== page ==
So I listened to in fits and starts and it took me approximately four months to get through. I have found that the reader of an audio book can make or break the experience; Molly Ringwald does a fabulous job with this book, switching voices of the characters, adopting subtle accents – really great.
My toe is healed now, in case you’re worried, so this morning I walked for the first time in a long time, and I got through three chapters of my next audio book. is a portrait of a Jewish family in contemporary Chicago.
), introduced us to the cast of characters who would populate all three books: the author’s fellow nurse/midwives as well as the Anglican nuns at the convent out of which they worked.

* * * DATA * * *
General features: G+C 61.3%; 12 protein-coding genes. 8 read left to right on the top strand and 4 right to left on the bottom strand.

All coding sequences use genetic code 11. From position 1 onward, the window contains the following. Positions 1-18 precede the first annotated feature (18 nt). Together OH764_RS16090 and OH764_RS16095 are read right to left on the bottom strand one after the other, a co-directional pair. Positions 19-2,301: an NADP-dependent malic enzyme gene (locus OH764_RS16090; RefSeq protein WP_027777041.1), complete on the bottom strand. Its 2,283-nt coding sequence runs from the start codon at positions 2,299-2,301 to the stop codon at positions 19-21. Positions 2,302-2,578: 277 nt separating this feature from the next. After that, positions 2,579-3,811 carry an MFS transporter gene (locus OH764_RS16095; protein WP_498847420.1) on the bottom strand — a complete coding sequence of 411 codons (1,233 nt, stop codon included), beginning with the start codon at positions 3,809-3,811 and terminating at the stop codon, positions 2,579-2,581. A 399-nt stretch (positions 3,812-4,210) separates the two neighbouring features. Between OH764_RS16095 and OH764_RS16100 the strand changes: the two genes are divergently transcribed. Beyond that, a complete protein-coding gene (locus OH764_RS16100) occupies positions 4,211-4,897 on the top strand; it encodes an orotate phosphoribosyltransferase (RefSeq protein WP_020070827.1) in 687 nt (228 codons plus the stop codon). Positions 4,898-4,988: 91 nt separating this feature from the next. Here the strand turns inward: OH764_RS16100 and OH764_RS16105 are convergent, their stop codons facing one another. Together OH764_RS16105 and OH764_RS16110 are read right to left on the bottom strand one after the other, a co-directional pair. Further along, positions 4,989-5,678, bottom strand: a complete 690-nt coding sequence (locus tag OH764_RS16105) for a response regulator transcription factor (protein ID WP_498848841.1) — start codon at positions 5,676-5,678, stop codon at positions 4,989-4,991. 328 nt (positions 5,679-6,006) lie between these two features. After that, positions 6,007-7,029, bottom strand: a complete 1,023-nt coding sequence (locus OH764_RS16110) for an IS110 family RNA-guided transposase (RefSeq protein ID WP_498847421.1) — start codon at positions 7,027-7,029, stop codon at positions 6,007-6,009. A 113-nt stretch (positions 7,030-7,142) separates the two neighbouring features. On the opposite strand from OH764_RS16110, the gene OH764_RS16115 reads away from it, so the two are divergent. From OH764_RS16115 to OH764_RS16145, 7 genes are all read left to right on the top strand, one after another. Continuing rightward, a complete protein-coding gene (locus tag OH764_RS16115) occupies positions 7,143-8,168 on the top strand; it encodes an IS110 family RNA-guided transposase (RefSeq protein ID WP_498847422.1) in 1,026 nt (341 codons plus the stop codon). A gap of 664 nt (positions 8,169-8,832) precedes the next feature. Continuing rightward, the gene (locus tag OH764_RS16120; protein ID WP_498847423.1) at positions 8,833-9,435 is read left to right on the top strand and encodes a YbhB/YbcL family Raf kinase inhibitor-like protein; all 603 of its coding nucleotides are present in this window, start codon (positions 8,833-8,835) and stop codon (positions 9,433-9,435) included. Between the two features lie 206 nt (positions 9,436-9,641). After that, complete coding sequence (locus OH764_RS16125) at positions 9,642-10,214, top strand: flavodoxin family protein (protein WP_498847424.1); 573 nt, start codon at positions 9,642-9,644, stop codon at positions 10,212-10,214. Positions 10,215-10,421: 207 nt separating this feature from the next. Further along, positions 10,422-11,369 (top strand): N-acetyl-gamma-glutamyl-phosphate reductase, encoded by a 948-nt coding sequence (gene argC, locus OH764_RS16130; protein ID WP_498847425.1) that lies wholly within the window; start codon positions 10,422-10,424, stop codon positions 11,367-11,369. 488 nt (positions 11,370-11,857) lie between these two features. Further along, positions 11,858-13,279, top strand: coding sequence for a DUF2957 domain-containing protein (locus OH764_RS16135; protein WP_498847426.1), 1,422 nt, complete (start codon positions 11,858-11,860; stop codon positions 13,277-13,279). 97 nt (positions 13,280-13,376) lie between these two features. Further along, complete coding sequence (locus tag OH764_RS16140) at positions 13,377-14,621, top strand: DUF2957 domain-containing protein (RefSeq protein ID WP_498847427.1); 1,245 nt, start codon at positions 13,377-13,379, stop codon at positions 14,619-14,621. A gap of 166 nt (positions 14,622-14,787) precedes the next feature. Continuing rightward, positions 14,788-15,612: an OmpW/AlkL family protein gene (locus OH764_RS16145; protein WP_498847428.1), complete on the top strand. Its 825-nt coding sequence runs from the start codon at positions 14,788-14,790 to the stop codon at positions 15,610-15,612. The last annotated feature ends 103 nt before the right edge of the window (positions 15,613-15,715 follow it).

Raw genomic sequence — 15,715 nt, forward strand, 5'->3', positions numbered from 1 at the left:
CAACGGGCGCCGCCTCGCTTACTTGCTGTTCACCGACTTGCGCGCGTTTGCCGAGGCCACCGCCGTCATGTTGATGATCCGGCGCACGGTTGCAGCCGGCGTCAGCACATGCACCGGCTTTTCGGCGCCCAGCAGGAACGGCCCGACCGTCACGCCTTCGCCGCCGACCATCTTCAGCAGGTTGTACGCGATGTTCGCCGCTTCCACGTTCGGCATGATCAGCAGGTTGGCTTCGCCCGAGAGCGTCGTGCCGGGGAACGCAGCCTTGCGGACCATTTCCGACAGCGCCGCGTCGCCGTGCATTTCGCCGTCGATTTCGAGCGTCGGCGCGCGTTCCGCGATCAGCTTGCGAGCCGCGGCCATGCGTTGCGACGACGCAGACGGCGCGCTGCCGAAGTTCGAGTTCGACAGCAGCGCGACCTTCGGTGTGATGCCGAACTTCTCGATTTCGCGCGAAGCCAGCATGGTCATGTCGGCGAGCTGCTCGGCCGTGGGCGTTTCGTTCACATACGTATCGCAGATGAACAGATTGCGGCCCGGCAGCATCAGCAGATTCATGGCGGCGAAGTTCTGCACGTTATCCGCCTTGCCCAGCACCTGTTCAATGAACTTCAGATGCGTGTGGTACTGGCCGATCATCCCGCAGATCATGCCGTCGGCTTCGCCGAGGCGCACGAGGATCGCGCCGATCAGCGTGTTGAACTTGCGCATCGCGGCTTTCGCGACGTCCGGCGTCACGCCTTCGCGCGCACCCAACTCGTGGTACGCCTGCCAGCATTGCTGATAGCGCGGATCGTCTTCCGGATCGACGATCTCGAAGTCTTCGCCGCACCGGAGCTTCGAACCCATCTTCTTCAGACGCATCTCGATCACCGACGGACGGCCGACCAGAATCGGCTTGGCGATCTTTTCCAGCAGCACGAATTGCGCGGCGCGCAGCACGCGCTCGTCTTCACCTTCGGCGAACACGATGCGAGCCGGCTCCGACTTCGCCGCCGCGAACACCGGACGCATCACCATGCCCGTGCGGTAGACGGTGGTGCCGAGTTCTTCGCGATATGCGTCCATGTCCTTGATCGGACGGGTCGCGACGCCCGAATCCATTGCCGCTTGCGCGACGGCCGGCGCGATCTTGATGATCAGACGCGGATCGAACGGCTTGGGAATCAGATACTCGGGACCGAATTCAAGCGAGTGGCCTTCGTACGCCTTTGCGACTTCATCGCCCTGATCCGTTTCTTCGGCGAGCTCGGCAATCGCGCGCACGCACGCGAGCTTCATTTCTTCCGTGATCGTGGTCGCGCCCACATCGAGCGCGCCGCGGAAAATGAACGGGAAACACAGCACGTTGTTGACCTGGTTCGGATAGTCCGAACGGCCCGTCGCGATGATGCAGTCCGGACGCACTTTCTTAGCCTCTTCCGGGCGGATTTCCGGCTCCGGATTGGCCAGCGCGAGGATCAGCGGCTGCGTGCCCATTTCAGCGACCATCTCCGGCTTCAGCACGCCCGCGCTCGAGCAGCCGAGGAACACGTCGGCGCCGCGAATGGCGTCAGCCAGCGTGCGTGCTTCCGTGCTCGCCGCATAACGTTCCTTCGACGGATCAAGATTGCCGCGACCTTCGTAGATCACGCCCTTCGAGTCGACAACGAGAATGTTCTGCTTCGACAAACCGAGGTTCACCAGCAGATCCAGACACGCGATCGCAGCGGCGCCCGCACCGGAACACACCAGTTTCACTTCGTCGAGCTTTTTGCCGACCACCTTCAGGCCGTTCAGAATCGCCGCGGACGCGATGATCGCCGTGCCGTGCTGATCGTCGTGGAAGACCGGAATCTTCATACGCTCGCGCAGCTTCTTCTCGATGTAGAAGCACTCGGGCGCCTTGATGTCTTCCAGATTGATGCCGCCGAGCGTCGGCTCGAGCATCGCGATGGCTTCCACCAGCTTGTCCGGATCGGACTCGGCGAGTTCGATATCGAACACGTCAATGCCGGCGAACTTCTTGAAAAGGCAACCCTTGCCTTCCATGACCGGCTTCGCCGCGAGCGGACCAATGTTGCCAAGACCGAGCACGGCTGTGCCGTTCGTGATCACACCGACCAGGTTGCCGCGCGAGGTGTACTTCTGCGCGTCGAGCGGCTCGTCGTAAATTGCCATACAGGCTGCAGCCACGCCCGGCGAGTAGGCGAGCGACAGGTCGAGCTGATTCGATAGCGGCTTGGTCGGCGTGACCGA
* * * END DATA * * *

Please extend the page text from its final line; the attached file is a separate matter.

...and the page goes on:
Well, then I broke my toe a few weeks ago and that plan was foiled, or at least put off.As the story progresses, Edie gets bigger and bigger, eating herself diabetic to the point of requiring stents in both legs and with a bypass on the horizon – and still she can’t (or won’t) stop eating.Her husband of nearly forty years, suffocating under the weight of Edie’s addiction, ups and leaves her, shocking the entire family. Lines are drawn in the sand, and everyone takes a side – mostly Edie’s side, since she’s clearly unwell.by Matthew Dicks This story introduces us to a parallel world inhabited by imaginary friends whose existence depends upon their “imaginer friends” believing in them.Narrated by Budo, imaginary friend to Max, an eight-year old boy who “lives mostly on the inside.” Max is different from most of his peers, and because of this, he is often misunderstood and often bullied.